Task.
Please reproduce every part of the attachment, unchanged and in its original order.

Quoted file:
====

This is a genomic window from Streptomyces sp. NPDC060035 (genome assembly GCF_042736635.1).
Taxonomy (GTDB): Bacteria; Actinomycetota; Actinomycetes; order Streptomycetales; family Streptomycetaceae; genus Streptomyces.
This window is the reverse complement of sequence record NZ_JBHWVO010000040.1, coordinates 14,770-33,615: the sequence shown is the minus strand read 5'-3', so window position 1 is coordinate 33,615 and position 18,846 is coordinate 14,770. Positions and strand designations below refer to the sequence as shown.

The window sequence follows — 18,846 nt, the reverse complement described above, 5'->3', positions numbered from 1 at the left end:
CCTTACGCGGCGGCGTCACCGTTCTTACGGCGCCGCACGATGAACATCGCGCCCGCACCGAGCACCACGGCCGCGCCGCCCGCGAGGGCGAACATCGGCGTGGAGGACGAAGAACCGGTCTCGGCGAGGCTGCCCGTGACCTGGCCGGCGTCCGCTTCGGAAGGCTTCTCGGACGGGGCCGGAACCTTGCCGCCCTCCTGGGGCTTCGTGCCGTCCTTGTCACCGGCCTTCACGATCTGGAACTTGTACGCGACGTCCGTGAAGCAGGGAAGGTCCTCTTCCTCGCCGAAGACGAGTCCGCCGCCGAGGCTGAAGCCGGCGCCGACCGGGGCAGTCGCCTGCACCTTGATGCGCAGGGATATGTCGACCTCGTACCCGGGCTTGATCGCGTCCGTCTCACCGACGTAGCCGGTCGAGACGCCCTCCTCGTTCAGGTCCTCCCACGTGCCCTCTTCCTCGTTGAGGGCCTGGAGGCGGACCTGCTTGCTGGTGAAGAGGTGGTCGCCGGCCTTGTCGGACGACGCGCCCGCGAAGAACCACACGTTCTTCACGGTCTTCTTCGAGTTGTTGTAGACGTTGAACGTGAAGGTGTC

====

This is a genomic window from Streptomyces sp. NPDC060035 (genome assembly GCF_042736635.1).
Taxonomy (GTDB): Bacteria; Actinomycetota; Actinomycetes; order Streptomycetales; family Streptomycetaceae; genus Streptomyces.
This window is the reverse complement of sequence record NZ_JBHWVO010000040.1, coordinates 14,770-33,615: the sequence shown is the minus strand read 5'-3', so window position 1 is coordinate 33,615 and position 18,846 is coordinate 14,770. Positions and strand designations below refer to the sequence as shown.

The window sequence follows — 18,846 nt, the reverse complement described above, 5'->3', positions numbered from 1 at the left end:
CCTTACGCGGCGGCGTCACCGTTCTTACGGCGCCGCACGATGAACATCGCGCCCGCACCGAGCACCACGGCCGCGCCGCCCGCGAGGGCGAACATCGGCGTGGAGGACGAAGAACCGGTCTCGGCGAGGCTGCCCGTGACCTGGCCGGCGTCCGCTTCGGAAGGCTTCTCGGACGGGGCCGGAACCTTGCCGCCCTCCTGGGGCTTCGTGCCGTCCTTGTCACCGGCCTTCACGATCTGGAACTTGTACGCGACGTCCGTGAAGCAGGGAAGGTCCTCTTCCTCGCCGAAGACGAGTCCGCCGCCGAGGCTGAAGCCGGCGCCGACCGGGGCAGTCGCCTGCACCTTGATGCGCAGGGATATGTCGACCTCGTACCCGGGCTTGATCGCGTCCGTCTCACCGACGTAGCCGGTCGAGACGCCCTCCTCGTTCAGGTCCTCCCACGTGCCCTCTTCCTCGTTGAGGGCCTGGAGGCGGACCTGCTTGCTGGTGAAGAGGTGGTCGCCGGCCTTGTCGGACGACGCGCCCGCGAAGAACCACACGTTCTTCACGGTCTTCTTCGAGTTGTTGTAGACGTTGAACGTGAAGGTGTC